Dive Brief:

  • Zelle parent Early Warning Services and the National Council on Aging are attempting to jump-start a joint effort to reach elderly Americans. The two organizations have created educational videos and other materials regarding scams to educate the seniors population, according to a press release last week.
  • The two organizations said they’re distributing the content about business impostor scams, texting messaging scams and online scams through senior centers, community organizations and other programs, per the May 30 press release.
  • EWS participated in a council conference last month too, spotlighting such scams, and the organizations are beginning to distribute the education materials this month, an EWS spokesperson said by email.

Dive Insight:

Early Warning Services is targeting this particular Zelle fraud prevention effort at the older U.S. population, as scams plague that generation. In a scam, fraudsters often pretend to be a trusted figure. About a third of people affected by such fraud last year were over the age of 60, the organizations said in the release. It also cited the Federal Trade Commission as saying “older Americans” lost about $1.6 billion last year.

In an interview last month on the sidelines of the Nacha Smarter Faster Payments conference in Miami, EWS Chief Fraud Risk Management Officer Ben Chance talked about acknowledging the demographics of victims in order to better educate them about fraud. An elderly person is more likely to fall prey to an imposter call from the IRS than to an online free Xbox scam, he explained.

“You have to understand the consumer demographics, and what they’re most likely to be a victim of, from a scam perspective,” Chance said during an interview. It’s about “understanding and tailoring consumer education,” he said. “Ultimately, I don’t think any reasonable consumer is aware that fraud and scams exist across payment ecosystems, and to be on the lookout for that,” he added.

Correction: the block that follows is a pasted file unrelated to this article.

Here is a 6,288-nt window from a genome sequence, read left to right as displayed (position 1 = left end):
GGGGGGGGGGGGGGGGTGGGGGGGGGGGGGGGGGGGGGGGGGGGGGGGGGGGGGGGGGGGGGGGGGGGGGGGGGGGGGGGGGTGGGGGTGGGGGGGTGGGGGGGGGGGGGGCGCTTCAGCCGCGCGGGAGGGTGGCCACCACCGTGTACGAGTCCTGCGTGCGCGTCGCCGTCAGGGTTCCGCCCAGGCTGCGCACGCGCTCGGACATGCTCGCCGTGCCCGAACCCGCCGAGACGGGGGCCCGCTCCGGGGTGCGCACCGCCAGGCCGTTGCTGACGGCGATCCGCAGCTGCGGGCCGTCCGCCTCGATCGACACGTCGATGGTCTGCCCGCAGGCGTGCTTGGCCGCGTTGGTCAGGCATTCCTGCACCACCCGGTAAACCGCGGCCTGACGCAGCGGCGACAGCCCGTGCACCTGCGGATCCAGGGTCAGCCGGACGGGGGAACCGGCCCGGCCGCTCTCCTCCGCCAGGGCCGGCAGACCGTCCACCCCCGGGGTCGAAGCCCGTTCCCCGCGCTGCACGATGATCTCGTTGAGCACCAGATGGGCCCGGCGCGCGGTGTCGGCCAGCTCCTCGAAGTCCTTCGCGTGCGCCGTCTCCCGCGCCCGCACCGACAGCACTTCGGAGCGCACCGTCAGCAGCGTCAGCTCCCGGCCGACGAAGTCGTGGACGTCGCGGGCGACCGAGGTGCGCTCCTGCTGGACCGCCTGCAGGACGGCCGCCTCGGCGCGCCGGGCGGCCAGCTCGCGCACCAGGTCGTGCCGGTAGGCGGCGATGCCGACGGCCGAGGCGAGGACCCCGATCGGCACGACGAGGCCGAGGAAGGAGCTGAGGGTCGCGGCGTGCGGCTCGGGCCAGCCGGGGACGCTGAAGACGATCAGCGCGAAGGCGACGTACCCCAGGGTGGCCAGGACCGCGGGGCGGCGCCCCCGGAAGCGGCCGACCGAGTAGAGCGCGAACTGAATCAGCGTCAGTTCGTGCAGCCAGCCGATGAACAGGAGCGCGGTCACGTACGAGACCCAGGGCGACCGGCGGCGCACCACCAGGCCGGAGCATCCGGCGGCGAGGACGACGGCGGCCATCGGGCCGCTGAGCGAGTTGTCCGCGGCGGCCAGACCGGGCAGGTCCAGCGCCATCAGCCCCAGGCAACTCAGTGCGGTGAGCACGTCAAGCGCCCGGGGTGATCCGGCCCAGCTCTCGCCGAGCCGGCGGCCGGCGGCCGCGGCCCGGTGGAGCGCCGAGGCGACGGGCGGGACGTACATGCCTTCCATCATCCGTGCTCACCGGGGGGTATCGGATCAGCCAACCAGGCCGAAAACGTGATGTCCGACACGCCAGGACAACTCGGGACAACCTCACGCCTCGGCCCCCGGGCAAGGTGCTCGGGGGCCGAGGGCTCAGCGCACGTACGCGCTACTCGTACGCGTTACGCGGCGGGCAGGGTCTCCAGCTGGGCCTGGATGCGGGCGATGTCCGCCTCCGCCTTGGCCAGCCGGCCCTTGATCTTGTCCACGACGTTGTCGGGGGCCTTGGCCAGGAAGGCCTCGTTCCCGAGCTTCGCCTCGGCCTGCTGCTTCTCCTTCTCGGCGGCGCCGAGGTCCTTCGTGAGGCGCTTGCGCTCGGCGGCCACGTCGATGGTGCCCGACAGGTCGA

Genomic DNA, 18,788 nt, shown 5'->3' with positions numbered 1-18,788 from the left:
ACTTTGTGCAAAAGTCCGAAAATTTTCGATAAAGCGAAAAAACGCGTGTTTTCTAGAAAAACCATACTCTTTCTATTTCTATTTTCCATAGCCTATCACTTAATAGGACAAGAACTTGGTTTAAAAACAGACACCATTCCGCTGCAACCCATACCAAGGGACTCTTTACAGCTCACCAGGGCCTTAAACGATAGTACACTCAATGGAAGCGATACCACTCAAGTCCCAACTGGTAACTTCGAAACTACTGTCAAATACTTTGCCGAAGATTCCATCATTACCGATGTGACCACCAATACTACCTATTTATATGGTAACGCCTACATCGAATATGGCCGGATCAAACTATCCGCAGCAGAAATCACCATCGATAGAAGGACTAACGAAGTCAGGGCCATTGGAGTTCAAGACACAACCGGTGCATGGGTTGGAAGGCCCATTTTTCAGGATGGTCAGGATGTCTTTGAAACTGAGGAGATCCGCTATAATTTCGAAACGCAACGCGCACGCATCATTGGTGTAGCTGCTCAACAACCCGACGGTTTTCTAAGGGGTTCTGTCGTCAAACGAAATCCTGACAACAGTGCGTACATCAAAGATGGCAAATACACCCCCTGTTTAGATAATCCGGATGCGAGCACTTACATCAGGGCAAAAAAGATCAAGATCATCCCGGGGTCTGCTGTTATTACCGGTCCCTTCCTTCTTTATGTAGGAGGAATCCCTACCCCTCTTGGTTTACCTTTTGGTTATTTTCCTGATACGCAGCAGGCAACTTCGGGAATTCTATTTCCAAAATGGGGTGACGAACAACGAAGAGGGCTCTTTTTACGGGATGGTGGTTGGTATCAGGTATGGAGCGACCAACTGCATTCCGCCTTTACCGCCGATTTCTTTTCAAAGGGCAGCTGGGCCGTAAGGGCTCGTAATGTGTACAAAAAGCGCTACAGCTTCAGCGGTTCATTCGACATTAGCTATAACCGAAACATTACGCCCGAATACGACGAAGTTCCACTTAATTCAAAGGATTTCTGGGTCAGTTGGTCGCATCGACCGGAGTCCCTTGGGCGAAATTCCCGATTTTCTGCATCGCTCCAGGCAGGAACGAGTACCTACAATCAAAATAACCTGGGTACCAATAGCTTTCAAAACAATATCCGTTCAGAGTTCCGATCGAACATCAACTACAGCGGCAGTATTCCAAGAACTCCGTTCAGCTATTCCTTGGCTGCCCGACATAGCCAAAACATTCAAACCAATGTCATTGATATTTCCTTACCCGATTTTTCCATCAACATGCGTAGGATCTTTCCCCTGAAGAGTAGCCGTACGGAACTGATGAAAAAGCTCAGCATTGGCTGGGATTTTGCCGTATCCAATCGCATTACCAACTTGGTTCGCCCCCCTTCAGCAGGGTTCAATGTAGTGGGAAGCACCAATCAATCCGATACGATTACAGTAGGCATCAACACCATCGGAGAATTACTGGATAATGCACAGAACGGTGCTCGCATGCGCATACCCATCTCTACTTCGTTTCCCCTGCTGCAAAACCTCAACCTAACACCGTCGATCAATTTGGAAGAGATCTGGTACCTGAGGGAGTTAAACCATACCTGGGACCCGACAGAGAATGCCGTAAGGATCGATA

Apparently, it’s a long-term battle to reach the elderly population. The council and EWS also partnered last June in a similar effort to help seniors avoid scams, according to a June 2023 press release.

EWS is seeking to better inform seniors about possible scams after its peer-to-peer payment provider Zelle has grown, and attracted increasing scrutiny from lawmakers.

Earlier this year, the company said the Zelle P2P payment tool facilitated nearly three billion transaction last year for businesses and consumers, valued at $806 billion. That was a 28% year-over-year jump for both payment volume and value. Since its launch in 2017, the Zelle network has connected to about 2,100 banks and credit unions, per the press release. 

Meanwhile, lawmakers are paying closer attention to how Zelle handles fraud reimbursements. In February, Democratic U.S. Sens. Elizabeth Warren, Sherrod Brown and Jack Reed wrote a letter to EWS CEO Cameron Fowler requesting the company clarify and streamline its reimbursement policy for defrauded Zelle users.

In addition, the company was the subject of a hearing last week by the Senate Committee on Homeland Security & Governmental Affairs’ Permanent Subcommittee on Investigations last week. At the hearing, the P2P payments provider faced criticism from consumer advocates regarding scams on the network and the company’s reimbursement policy.

“The scale of fraud on the Zelle platform is unacceptably high,” National Consumers League Vice President John Breyault told the subcommittee.

Early Warning Services said it has provided educational resources to roughly 40 million consumers through such partnerships, including with the Better Business Bureau.

“Research shows that when people are exposed to relevant education on financial crime and payments safety, they are significantly less likely to engage with scammers and to lose money,” Andrea Gilman, EWS’s chief marketing officer, said in the release last week.

“In addition to our consumer protection efforts, we are actively working with policymakers and other payment networks to look across the entire ecosystem to truly address the $1 trillion threat of fraud and scams that impacts consumers around the world, whether they pay with crypto, wire transfers, gift cards, or using a peer-to-peer service,” she added.

Lynne Marek contributed to this report.



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